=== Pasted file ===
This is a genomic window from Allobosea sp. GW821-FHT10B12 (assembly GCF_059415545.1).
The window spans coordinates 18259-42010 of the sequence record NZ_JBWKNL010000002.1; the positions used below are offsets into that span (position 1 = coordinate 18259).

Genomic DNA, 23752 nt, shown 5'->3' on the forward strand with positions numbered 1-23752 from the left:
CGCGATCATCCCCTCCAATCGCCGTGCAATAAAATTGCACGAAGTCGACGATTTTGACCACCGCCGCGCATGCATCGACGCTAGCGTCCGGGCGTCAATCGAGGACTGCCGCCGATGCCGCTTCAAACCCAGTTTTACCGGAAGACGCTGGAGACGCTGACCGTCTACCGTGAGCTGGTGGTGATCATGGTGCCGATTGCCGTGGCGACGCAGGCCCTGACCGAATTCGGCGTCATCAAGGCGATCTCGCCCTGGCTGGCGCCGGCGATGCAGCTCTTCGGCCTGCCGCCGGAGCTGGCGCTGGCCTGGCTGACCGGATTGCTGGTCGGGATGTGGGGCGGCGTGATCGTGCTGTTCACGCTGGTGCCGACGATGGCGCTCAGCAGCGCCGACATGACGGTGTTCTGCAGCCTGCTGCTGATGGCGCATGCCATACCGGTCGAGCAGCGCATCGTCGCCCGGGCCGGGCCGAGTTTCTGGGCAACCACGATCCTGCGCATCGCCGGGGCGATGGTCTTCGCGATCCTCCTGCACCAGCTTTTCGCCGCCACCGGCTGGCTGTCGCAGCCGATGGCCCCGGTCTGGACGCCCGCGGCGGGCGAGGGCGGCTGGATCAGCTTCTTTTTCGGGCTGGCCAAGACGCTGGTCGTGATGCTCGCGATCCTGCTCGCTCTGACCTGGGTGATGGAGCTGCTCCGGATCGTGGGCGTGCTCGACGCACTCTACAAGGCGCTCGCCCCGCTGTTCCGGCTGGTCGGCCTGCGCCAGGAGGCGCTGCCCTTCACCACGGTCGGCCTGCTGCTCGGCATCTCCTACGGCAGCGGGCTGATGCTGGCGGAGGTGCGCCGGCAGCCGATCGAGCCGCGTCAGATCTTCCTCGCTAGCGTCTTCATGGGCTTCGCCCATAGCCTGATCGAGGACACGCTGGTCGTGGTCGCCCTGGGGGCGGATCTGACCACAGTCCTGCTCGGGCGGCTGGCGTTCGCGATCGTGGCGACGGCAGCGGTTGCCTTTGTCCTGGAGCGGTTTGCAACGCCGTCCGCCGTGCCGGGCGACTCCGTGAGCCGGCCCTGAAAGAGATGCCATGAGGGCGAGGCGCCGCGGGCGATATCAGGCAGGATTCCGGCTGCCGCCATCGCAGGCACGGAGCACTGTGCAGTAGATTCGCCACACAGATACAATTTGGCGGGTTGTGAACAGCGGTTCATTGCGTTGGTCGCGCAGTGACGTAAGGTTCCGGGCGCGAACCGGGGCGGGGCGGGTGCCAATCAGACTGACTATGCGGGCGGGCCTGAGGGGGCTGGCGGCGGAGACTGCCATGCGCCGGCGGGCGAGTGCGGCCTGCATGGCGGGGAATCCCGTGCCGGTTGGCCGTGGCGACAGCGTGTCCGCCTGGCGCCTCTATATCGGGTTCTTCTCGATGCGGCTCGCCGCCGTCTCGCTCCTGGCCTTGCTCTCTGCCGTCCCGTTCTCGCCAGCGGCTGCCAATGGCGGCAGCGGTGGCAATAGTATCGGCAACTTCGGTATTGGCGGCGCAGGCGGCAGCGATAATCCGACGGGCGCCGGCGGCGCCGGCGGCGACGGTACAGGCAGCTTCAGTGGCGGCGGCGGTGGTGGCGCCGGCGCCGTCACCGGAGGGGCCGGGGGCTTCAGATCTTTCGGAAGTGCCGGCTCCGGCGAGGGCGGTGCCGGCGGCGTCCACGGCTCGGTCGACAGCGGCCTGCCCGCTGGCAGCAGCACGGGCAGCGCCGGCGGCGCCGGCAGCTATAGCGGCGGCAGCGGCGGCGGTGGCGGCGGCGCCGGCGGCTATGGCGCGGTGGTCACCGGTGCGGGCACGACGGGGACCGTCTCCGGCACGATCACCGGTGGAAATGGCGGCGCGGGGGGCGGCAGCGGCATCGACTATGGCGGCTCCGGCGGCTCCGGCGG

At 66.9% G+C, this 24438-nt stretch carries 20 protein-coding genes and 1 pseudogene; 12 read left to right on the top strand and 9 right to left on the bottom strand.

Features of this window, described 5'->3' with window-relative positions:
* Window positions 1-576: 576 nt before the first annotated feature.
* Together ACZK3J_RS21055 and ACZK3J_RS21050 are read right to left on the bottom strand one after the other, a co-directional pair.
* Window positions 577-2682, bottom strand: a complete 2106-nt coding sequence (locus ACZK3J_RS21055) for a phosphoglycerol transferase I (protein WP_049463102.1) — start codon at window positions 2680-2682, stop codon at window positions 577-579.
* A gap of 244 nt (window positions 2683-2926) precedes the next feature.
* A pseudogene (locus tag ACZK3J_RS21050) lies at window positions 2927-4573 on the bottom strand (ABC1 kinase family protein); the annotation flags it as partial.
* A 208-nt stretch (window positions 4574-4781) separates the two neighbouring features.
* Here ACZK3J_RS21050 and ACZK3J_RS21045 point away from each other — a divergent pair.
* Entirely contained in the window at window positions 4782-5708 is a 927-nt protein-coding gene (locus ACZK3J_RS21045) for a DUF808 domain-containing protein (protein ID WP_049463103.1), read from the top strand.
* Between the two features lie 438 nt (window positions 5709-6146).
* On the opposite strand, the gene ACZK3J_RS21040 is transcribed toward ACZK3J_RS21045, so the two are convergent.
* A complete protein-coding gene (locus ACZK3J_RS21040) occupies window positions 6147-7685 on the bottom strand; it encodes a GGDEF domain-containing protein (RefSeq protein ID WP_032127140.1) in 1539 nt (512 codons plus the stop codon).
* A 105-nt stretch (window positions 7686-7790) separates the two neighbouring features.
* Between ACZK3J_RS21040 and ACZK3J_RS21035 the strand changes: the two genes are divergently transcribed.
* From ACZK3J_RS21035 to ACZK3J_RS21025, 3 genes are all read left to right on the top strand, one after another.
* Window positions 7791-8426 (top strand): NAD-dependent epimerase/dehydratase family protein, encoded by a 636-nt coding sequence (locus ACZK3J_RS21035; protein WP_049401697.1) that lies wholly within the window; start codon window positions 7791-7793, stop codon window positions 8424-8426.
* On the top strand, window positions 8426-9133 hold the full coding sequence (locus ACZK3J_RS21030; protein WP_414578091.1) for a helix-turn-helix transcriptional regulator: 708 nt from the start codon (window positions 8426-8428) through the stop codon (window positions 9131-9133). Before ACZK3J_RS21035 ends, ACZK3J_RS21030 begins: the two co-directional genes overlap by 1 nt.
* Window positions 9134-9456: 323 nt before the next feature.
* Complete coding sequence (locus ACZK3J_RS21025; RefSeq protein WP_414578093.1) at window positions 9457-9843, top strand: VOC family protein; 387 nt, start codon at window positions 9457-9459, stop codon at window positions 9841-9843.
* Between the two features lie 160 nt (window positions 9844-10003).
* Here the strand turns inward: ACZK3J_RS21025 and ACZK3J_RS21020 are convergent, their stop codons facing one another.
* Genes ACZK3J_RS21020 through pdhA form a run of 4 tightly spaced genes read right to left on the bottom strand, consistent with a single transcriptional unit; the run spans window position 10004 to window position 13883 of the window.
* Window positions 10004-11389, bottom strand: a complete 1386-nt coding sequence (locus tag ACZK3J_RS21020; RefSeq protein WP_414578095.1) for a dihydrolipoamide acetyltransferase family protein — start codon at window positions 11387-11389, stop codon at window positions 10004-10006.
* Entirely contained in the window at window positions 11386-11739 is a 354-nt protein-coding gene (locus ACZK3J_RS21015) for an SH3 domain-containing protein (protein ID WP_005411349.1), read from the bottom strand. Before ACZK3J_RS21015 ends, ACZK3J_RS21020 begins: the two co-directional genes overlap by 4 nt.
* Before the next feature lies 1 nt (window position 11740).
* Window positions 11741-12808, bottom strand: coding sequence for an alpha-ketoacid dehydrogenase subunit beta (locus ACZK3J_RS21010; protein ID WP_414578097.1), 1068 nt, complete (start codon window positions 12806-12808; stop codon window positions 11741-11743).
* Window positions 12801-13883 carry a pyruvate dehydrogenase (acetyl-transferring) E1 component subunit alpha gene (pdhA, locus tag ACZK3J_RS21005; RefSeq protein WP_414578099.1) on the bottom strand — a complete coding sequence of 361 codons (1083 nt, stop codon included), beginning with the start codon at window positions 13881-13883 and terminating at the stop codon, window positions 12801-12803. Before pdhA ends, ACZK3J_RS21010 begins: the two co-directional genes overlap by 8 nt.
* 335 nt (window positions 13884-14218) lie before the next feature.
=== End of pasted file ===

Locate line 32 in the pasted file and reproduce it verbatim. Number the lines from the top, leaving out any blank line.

* Window positions 12801-13883 carry a pyruvate dehydrogenase (acetyl-transferring) E1 component subunit alpha gene (pdhA, locus tag ACZK3J_RS21005; RefSeq protein WP_414578099.1) on the bottom strand — a complete coding sequence of 361 codons (1083 nt, stop codon included), beginning with the start codon at window positions 13881-13883 and terminating at the stop codon, window positions 12801-12803. Before pdhA ends, ACZK3J_RS21010 begins: the two co-directional genes overlap by 8 nt.